This is one of the first Full Moon movies I’ve ever seen that was scored by Blue Oyster Cult, so even if the movie sucked, there’s a good chance the movie rocks by default. Blue Oyster Cult manages to provide a raucous and rocking soundtrack for what is generally a cheesy and absolutely goofy piece of early nineties schlock, but it has genuine camp value in its corner, as well as the always attractive Martha Quinn as a heroine.
“Bad Channels” is, much like a lot of Full Moon fixtures, filled with padding that is just so blatant but hilarious at the same time. It’s so utterly goofy and so typical of the early nineties that you can’t help but enjoy it when the film is clearly taking up the run time to compensate for the lack of story. Whenever the alien menace possesses a girl it plans to kidnap over the radio it makes the woman hallucinate that she’s dancing to a hard rock band who performs in the style of a music video for five minutes. She dances to the entire song, and once the song is over she’s sucked in to the airwaves and held captive in a small bottle. It’s so utterly ridiculous that I couldn’t help but giggling through most of it.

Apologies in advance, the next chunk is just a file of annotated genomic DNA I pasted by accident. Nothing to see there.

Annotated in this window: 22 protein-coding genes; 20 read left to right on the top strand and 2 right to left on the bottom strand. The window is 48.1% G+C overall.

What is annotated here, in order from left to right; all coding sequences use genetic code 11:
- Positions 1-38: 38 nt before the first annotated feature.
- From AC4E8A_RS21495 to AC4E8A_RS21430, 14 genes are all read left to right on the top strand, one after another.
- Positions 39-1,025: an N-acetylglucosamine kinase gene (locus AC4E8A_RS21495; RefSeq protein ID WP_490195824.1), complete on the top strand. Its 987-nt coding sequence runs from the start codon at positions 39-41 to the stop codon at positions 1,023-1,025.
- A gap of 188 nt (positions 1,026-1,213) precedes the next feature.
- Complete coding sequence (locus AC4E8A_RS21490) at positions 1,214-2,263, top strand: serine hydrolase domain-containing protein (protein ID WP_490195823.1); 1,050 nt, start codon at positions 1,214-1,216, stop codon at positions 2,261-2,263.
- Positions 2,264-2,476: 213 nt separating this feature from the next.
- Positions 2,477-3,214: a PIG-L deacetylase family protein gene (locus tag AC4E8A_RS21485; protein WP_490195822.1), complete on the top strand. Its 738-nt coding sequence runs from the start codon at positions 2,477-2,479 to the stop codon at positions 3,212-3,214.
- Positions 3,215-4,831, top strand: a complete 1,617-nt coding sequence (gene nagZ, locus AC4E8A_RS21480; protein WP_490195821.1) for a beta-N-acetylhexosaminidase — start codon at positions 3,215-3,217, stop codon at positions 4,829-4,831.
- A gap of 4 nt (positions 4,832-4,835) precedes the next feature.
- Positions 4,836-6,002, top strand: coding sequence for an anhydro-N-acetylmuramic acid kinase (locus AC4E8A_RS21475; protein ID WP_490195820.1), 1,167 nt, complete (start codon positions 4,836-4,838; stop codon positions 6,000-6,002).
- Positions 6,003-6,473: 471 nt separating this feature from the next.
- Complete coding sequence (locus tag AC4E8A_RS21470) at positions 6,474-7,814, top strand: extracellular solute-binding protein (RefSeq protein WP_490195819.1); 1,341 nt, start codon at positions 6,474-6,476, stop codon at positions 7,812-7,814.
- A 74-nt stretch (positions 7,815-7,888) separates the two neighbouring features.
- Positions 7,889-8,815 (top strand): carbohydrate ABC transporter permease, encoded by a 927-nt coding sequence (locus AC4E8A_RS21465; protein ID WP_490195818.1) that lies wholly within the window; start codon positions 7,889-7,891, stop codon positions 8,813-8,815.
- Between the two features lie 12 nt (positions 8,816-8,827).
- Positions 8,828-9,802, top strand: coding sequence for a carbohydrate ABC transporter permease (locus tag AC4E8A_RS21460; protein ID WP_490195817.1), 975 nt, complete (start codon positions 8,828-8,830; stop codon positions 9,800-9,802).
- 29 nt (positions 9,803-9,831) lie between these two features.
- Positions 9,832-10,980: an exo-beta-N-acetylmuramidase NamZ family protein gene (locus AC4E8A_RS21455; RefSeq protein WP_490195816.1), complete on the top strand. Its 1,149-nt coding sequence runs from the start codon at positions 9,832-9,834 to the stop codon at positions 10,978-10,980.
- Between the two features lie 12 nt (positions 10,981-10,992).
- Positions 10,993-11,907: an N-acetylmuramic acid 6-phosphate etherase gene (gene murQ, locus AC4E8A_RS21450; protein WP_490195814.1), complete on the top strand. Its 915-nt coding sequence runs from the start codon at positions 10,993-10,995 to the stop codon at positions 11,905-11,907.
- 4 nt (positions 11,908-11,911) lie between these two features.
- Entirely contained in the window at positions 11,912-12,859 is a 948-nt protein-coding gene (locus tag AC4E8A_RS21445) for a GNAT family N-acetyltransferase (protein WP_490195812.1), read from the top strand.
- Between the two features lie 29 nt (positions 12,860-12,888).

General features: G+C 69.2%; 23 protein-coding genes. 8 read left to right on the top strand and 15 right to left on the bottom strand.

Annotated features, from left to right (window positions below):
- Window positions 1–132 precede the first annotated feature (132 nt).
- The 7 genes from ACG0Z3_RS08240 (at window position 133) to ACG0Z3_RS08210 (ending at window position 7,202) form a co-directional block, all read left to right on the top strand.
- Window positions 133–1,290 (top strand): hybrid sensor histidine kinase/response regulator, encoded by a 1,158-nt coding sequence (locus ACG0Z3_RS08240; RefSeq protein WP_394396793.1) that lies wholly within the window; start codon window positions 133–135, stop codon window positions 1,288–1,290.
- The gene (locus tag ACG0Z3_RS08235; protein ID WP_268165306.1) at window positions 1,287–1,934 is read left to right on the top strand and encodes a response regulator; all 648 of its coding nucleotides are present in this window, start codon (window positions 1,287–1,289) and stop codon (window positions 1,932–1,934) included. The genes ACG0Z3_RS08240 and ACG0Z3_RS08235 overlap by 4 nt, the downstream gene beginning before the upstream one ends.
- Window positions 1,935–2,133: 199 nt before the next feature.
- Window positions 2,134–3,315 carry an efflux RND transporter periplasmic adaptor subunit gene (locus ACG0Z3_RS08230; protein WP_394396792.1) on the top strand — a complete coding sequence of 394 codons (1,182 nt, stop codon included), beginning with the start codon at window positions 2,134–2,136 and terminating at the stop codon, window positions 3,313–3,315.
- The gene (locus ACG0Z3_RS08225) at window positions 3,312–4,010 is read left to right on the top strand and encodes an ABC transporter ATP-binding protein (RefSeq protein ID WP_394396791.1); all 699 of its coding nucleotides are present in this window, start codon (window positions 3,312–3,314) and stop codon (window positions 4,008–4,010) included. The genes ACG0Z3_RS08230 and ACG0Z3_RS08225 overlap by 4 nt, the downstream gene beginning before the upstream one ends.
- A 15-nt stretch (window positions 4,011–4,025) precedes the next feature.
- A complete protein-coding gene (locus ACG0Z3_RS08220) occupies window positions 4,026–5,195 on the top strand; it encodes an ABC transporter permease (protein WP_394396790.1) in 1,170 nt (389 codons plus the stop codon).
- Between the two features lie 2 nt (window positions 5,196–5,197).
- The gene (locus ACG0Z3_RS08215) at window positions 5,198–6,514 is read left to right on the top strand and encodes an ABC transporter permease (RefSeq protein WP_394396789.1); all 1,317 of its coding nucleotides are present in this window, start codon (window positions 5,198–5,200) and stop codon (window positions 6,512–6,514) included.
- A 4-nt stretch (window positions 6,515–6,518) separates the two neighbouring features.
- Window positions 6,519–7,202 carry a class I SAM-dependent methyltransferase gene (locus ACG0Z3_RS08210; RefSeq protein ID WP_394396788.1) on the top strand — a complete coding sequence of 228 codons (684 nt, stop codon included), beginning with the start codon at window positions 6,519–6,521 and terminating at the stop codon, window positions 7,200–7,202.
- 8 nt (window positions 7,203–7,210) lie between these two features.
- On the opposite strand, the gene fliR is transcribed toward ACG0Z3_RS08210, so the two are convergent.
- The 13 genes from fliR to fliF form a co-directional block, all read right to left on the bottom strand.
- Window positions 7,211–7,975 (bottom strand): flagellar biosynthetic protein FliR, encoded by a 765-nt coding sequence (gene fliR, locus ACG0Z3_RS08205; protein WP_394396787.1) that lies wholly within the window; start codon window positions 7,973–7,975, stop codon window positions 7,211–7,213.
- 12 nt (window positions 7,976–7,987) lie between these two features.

But damn it if I just didn’t get a head rush of nineties nostalgia from it, that I just let it slide most of the time. There isn’t much about the film that makes sense, as it’s strictly a film with the intent on shining a spotlight on early nineties surrealism and pop. I don’t know why an alien mastermind would take over a local radio station that’s probably only listened to by a hundred people, when it could take over a major radio station reaching millions. I don’t understand why the alien race only sends one of its drones and a robotic helper.
But “Bad Channels” doesn’t always seem so focused on displaying reason or rationale with its narrative. It’s just a bold and unique science fiction comedy with a tone that’s absolutely insane to experience from start to finish. It’s safe to say Full Moon never made anything as batshit crazy as this ever again and it’s likely we’ll never see anything as off the wall or original as “Bad Channels” for a very long time. With endless meandering in to nonsense, and musical numbers for no apparent reason, “Bad Channels” is a film that really has to be seen to be believed, and then re-watched to be sure you’re not tripping balls.